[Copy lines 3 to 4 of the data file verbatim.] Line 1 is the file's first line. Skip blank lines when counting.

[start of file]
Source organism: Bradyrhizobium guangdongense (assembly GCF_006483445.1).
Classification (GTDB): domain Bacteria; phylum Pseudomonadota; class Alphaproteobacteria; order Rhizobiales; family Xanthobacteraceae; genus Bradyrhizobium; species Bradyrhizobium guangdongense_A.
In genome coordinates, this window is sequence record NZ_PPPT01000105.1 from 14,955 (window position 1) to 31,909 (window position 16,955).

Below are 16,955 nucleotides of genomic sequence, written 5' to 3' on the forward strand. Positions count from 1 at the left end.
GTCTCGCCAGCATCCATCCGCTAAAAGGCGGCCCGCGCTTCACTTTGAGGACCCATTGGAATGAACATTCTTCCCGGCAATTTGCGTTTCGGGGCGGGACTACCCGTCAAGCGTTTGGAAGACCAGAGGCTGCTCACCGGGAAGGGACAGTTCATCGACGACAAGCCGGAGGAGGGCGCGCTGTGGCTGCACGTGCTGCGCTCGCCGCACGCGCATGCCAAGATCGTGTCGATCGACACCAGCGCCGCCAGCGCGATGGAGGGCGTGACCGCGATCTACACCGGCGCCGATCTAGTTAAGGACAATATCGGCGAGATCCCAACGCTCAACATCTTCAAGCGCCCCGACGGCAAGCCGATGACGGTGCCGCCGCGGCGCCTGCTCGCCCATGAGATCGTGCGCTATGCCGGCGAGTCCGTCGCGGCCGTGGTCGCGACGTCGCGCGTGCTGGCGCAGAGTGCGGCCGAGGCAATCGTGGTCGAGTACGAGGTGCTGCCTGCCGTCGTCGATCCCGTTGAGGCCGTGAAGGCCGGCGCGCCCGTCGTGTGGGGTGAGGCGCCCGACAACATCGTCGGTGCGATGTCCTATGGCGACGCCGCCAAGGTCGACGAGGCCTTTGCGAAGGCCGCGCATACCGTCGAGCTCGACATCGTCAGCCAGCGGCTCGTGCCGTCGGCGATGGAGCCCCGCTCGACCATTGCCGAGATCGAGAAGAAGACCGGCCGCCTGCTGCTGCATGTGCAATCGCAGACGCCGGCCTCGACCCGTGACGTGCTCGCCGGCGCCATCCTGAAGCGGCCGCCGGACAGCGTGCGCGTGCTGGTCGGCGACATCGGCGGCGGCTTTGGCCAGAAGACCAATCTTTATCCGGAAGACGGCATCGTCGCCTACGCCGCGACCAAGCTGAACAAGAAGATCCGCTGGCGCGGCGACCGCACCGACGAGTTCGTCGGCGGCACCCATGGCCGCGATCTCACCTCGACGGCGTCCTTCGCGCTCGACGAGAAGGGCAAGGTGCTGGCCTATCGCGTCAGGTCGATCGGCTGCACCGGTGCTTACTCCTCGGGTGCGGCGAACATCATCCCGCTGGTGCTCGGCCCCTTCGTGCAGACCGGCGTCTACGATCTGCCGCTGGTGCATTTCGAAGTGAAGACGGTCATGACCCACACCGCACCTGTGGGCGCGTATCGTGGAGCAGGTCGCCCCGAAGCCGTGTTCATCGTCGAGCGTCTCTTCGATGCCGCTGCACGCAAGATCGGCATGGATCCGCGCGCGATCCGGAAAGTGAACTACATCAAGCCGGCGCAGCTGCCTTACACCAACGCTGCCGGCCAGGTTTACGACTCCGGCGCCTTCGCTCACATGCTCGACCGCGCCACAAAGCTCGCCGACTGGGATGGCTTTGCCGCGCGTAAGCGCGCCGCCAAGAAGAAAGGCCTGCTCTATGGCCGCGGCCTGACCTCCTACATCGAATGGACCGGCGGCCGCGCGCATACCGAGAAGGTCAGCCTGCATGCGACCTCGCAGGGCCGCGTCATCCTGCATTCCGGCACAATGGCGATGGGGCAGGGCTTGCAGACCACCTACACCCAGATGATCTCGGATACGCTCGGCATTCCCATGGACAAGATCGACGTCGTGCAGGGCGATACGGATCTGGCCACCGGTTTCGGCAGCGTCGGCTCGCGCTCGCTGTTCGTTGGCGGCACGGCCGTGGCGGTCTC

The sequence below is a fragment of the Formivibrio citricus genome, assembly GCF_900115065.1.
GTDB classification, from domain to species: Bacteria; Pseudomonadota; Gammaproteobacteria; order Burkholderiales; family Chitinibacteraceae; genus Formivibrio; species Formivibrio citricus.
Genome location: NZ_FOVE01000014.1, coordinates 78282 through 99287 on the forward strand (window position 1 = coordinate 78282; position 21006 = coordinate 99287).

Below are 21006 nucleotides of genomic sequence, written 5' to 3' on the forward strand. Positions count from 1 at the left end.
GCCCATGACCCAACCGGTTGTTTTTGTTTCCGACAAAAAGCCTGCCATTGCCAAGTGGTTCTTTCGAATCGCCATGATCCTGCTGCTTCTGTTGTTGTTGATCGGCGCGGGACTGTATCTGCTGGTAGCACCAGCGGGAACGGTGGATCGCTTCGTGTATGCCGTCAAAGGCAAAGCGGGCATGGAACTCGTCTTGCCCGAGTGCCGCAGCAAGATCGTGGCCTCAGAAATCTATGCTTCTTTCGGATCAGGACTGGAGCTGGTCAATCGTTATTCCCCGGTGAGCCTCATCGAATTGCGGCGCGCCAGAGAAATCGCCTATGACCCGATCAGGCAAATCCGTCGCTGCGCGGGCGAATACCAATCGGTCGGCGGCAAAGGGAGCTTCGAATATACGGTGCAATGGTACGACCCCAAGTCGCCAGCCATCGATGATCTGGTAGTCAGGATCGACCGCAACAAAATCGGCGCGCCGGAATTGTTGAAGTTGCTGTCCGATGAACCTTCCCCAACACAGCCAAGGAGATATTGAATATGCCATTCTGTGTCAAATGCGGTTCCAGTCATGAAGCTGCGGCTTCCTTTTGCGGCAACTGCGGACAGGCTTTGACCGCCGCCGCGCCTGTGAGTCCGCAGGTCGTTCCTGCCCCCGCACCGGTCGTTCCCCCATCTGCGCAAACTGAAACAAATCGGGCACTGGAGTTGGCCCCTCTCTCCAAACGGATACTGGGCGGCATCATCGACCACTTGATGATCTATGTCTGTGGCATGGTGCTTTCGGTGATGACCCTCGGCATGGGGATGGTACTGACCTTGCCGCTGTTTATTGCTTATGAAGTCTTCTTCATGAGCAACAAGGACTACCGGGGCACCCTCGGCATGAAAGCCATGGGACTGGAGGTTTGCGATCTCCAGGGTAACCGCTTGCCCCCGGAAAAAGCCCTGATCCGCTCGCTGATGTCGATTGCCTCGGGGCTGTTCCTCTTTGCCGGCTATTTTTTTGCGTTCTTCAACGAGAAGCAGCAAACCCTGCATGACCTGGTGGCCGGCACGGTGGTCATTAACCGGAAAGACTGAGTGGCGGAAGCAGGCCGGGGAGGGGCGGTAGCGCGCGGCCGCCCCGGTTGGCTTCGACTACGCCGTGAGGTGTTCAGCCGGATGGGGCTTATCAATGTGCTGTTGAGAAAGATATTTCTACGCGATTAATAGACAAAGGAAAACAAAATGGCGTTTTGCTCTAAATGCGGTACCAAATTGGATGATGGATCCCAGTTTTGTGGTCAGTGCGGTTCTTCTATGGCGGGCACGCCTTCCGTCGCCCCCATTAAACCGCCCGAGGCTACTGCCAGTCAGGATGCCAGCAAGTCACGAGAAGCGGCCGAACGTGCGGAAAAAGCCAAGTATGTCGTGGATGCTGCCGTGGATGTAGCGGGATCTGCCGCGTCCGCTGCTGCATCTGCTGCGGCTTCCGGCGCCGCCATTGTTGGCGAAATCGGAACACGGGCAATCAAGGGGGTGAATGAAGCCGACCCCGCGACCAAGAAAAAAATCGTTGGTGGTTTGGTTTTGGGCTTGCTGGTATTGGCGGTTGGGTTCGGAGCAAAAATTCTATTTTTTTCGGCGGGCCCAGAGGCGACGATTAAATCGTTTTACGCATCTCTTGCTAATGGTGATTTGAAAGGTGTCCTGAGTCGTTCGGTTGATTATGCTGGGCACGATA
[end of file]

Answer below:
In genome coordinates, this window is sequence record NZ_PPPT01000105.1 from 14,955 (window position 1) to 31,909 (window position 16,955).

Below are 16,955 nucleotides of genomic sequence, written 5' to 3' on the forward strand. Positions count from 1 at the left end.